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Can Brain Zaps Boost Learning?

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by Benjamin Plackett

It may only be spring break, but finals season will soon be upon the academic world— and to all those students out there considering the perilous embrace of the amphetamine Adderall, think again. There could be a legal (if more intimidating) alternative. It’s called transcranial direct current stimulation (tDCS) and it involves sending mild electrical currents into your brain.

The idea to stimulate the brain with electricity was originally developed as a means to treat patients suffering from brain injuries or strokes. The method was first extended to help with depression and chronic pain, and later trials on healthy adults gave researchers cause to hope it could improve wider cognitive functioning, learning and recall.

In a paper published last week in The Journal of Neuroscience, Vanderbilt University researchers announced they had proven it’s possible to boost human learning potential through tDCS. The study’s participants were given 20 minutes of electrode stimulation, after which they were asked to perform a trial-and-error task. The researchers measured the electrical activity of the subject’s brain while completing the assignment to determine whether tDCS made any difference. They concluded the effect was noticeable, with volunteers scoring low error rates on their work. So what is it about electrical stimulation that seems to trigger all these positive changes in the way the brain works?

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Txch This Week: Tiny Discoveries and Robot Fish

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by Norman Rozenberg

This week on Txchnologist we looked at big innovation in miniature. First, a research team has developed a small, inexpensive device capable of analyzing 170,000 different molecules in a blood sample, meaning a complete medical checkup might be at hand—literally. 

Next, a Stanford bioengineer has developed a microscope that can magnify objects 2,000 times. No big deal, you say? The kicker is that the microscope is flat, rugged, made of paper and costs just 50 cents.

Bioengineers looking for better alternative fuels are finding new sources by altering sorghum and sugarcane. Their work is making the crops produce more oil and be more tolerant of colder climates.

Cornell engineers have developed a smartphone- and solar-powered test for Kaposi sarcoma, a cancer that affects a disproportionate number of people in Africa. Columbia University researchers, meanwhile, have discovered that wetting dehydrated spores of certain bacteria can be used to produce electricity or power robot muscles.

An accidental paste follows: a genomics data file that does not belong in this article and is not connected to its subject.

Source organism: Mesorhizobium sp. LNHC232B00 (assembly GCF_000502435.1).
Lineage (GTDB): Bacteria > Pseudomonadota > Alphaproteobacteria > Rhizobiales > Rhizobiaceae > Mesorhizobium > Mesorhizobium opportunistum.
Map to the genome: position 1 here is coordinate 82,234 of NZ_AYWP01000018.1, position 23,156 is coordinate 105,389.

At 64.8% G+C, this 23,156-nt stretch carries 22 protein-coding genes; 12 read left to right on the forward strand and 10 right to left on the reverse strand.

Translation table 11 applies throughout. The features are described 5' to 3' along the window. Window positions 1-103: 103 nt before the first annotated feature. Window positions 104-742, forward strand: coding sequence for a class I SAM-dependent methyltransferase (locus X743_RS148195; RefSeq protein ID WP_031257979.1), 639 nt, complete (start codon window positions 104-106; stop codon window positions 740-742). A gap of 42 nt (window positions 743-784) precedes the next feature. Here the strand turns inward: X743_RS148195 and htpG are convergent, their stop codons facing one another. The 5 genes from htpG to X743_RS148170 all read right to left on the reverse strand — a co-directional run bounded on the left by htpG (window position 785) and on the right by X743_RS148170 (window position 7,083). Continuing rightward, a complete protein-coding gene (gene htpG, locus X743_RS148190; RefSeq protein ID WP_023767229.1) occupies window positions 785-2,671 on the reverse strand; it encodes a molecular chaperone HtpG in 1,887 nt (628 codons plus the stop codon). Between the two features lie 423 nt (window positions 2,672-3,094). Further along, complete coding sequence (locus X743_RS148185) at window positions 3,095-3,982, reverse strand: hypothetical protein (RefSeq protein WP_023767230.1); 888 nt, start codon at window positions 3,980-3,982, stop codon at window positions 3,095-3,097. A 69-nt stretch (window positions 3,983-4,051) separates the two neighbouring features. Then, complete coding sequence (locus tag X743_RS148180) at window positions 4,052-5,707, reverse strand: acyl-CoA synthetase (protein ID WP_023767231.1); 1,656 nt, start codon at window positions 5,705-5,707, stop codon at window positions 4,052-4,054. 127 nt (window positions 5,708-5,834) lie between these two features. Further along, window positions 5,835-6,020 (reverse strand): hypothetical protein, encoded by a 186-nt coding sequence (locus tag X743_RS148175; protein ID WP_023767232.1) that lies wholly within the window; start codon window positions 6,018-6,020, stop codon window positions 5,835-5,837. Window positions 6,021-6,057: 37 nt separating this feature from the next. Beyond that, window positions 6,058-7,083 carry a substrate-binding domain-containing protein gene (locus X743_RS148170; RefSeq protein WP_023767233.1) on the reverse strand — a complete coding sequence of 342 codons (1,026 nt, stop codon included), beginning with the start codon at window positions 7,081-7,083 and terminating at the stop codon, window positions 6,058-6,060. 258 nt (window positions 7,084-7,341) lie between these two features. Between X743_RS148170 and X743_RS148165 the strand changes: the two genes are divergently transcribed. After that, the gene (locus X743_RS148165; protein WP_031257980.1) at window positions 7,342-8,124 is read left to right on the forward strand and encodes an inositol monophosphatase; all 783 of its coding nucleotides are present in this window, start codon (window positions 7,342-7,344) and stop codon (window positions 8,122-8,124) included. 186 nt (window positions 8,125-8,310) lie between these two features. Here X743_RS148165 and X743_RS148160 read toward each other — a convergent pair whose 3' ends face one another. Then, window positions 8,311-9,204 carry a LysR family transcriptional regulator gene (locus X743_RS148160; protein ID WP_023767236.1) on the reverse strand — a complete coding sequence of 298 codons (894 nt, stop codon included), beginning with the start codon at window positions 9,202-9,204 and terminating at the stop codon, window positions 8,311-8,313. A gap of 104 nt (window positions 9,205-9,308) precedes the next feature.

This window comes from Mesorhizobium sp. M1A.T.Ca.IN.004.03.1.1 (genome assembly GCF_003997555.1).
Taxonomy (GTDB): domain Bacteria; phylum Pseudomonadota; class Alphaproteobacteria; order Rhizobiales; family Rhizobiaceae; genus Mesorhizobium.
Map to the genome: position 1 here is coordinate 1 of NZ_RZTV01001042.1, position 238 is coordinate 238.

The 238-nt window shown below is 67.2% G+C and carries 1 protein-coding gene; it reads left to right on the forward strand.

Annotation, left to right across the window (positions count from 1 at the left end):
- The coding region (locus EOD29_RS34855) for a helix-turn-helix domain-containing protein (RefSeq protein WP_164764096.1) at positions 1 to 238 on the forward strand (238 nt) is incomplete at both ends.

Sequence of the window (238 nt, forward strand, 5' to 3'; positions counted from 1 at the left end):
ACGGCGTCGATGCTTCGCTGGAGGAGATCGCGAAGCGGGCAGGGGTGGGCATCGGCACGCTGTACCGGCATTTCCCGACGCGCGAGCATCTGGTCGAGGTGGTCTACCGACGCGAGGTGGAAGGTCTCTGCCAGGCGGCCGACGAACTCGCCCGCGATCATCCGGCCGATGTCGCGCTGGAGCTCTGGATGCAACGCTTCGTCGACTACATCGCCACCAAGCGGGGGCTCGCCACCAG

Now we’re bringing you the news and trends we’ve been following this week in the world of science, technology and innovation.

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This image shows a group of neurons in a mouse’s brain. The whole group measures about the width of a human hair and is part of the brain’s somatosensory area, which maps senses to the part of the body where they were experienced. This is the part of the sensory system that tells you a pain is coming from your foot or that a friend’s tap is on your shoulder.
The 3-D image of a tiny proportion of the mouse brain’s 75 million neurons is a composite developed by cutting several hundred 30-nanometer-thick slices of mouse brain tissue. Each slice was then imaged in sequence using an electron microscope, according to the Howard Hughes Medical Institute. The stack of images was reconstructed in 3-D and colored to better visualize individual neurons and the connections between them.
Image courtesy: Daniel Berger, MIT. EM data from N. Kasthuri, R. Schalek, K. Hayworth, J.C. Tapia, and J. Lichtman/Harvard. Reconstruction and rendering by D. Berger and S. Seung at MIT.[[MORE]]

This image shows a group of neurons in a mouse’s brain. The whole group measures about the width of a human hair and is part of the brain’s somatosensory area, which maps senses to the part of the body where they were experienced. This is the part of the sensory system that tells you a pain is coming from your foot or that a friend’s tap is on your shoulder.

The 3-D image of a tiny proportion of the mouse brain’s 75 million neurons is a composite developed by cutting several hundred 30-nanometer-thick slices of mouse brain tissue. Each slice was then imaged in sequence using an electron microscope, according to the Howard Hughes Medical Institute. The stack of images was reconstructed in 3-D and colored to better visualize individual neurons and the connections between them.

Image courtesy: Daniel Berger, MIT. EM data from N. Kasthuri, R. Schalek, K. Hayworth, J.C. Tapia, and J. Lichtman/Harvard. Reconstruction and rendering by D. Berger and S. Seung at MIT.

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The Walk Again Project

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by Txchnologist staff

This short film from GE’s Focus Forward profiles the work of Miguel Nicolelis, a Duke University neurobiology professor and director of the Walk Again Project. The project is an international consortium of researchers who are developing technology at the cutting edge of robotics in hopes of one day rendering wheelchairs obsolete.

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